An outcast named John Bancroft spends his days up on a nearby mountain.  He has been doing this for many years as the story begins, and he is still up there, in all seasons, even in the middle of a terrible storm, as the story ends.  The narrator, who became aware of Bancroft as a boy of 12, tells what he has come to know of the man over the years.  While those around him in his community continued to live out their relatively normal lives, Bancroft remained on the mountain, frozen in place and time, as a result of a terrible personal loss that occurred in that location twenty five years earlier.  There is an explanation for what has occurred—it relies on a theory of physics that was once generally held by many scientists at the time.  But it is cold comfort to the people involved.  

The Sublime Vigil is well worth reading and may be available in some of the older anthologies.  It is interesting to compare with several other stories from the same time period—an antidote to some of the excessive abstractness and lack of characterization in some pulp science fiction.  I would love to find the other story that Cuthbert wrote that year…

Sunday, February 23, 2014

The Hazards of Curiosity Shops

A number of horror stories written in the early 20th century begin with a purchase made in a curiosity shop, typically from an aged representative of some ethnic minority.  Not too many of these shops are in business these days, and those that are no longer carry such eldritch merchandise as cursed amulets, strangely glowing orbs, obscure figurines or occult how-to manuals.

Clark Ashton Smith’s Ubbo-Sathla (1933) begins in this fashion, and is easily recognized as a Cthulhu Mythos story.  All of the trappings are present: a prehistoric pantheon of elder gods, an ancient occult textbook, and a crystal talisman that serves as a gateway to the primordial past.  Smith references the Necronomicon, the mad Arab, Abdul Alhazred, and such familiar Lovecraftian entities as “Yok-Zothoth” and “Kthulhut”.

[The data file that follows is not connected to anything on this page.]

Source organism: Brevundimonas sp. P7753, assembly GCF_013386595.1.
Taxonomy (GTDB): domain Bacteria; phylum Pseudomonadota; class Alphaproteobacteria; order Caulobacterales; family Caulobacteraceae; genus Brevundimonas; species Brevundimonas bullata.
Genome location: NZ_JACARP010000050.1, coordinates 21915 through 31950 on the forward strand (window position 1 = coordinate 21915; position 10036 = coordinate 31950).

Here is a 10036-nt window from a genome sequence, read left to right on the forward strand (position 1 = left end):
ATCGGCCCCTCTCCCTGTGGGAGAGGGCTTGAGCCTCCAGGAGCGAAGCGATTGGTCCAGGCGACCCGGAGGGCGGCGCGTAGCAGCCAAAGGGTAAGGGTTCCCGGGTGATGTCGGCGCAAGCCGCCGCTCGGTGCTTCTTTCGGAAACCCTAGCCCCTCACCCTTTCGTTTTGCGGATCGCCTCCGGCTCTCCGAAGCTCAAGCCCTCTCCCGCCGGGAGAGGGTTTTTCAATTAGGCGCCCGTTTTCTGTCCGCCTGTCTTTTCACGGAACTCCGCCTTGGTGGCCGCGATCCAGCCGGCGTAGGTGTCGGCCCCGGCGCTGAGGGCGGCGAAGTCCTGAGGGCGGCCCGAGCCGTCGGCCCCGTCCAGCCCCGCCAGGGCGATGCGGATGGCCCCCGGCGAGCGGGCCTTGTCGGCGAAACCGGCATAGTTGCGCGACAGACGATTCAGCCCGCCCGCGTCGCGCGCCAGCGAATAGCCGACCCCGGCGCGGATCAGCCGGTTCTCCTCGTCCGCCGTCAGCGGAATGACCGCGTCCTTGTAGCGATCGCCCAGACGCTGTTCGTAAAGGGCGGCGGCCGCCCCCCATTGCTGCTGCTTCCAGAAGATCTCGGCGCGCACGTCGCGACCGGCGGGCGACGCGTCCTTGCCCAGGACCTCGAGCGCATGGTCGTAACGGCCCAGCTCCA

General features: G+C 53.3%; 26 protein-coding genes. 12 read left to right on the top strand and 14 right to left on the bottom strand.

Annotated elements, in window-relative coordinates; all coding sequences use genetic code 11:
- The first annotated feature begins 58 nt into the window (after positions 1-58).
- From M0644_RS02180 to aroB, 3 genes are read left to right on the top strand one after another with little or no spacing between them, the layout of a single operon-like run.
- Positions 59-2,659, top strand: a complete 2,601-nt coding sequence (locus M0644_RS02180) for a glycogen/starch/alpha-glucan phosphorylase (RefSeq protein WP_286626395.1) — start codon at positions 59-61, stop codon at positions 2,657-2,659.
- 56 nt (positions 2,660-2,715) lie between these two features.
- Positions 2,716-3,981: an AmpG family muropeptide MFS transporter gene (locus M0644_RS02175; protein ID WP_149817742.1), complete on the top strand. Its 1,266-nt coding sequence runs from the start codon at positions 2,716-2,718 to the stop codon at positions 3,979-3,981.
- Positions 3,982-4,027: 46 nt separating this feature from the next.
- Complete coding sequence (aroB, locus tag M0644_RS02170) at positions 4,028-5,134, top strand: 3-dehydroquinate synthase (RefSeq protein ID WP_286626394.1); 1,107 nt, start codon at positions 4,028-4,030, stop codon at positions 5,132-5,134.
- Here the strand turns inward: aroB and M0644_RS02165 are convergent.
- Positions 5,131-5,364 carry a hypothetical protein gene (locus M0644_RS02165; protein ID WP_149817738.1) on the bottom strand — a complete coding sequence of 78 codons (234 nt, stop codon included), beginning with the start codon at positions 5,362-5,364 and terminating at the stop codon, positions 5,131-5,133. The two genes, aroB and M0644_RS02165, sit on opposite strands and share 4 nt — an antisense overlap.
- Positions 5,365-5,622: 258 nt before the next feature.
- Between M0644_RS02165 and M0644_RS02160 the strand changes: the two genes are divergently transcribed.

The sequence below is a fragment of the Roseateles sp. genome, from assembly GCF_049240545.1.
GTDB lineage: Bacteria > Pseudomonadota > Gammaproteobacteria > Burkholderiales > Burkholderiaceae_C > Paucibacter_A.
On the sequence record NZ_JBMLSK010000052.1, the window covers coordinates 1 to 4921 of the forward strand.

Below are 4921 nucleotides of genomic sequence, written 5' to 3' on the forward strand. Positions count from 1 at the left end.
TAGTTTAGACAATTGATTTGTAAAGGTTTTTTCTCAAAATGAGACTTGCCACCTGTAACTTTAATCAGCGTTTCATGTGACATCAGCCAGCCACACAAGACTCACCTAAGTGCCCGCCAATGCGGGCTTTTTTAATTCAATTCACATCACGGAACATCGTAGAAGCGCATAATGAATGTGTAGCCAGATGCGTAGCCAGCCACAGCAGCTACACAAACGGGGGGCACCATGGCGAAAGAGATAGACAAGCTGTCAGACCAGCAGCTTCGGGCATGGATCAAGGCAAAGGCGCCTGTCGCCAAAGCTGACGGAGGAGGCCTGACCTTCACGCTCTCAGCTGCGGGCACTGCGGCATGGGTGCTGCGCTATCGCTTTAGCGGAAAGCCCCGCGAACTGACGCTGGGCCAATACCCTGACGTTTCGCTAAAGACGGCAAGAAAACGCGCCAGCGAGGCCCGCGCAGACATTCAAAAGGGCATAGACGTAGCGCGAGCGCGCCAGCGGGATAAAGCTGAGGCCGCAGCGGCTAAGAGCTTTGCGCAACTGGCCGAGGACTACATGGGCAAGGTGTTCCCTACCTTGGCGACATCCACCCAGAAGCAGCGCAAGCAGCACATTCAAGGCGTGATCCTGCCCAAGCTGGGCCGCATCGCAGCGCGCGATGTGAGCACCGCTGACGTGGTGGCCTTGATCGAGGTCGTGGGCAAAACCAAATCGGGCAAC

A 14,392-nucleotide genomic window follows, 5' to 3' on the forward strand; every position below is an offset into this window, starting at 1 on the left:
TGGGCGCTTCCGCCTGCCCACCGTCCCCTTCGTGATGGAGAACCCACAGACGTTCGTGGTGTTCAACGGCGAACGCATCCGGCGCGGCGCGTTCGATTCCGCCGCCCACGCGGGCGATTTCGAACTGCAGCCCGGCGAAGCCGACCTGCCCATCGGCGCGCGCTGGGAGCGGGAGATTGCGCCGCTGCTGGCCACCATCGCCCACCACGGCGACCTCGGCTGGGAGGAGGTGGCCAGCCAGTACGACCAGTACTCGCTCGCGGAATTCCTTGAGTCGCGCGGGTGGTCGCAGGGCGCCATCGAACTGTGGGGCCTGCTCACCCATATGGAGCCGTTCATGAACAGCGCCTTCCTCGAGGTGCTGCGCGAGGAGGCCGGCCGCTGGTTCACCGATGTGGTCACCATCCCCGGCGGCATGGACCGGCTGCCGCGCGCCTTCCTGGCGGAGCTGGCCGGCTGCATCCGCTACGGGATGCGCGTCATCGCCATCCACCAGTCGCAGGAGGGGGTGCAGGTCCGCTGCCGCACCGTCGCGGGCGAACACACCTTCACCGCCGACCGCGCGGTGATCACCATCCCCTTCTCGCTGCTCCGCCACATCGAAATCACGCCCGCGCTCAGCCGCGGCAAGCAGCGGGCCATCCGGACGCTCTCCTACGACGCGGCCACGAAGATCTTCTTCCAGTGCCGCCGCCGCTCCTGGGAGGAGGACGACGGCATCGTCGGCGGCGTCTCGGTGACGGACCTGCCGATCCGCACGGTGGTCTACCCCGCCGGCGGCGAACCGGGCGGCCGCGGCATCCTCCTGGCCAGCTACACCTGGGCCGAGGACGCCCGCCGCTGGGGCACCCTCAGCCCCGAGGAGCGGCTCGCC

Smith’s contribution is the pre-prehistoric deity of Ubbo-Sathla, the “unbegotten source” that “lay vast and swollen and yeasty amid the vaporing slime” of a newly formed Earth.  It is possible to learn something of Ubbo-Sathla from the Book of Eibon, which also contains reference to an ancient wizard named Zon Mezzamalech.  Zon Mezzamalech possessed a “cloudy crystal” that allowed him to experience visions of the world’s distant past.  The wizard flourished in ancient Mhu Thulan, a forgotten civilization that occupied what is now Greenland, when the subcontinent enjoyed a much warmer and more congenial climate.  He also vanished mysteriously, as wizards often do.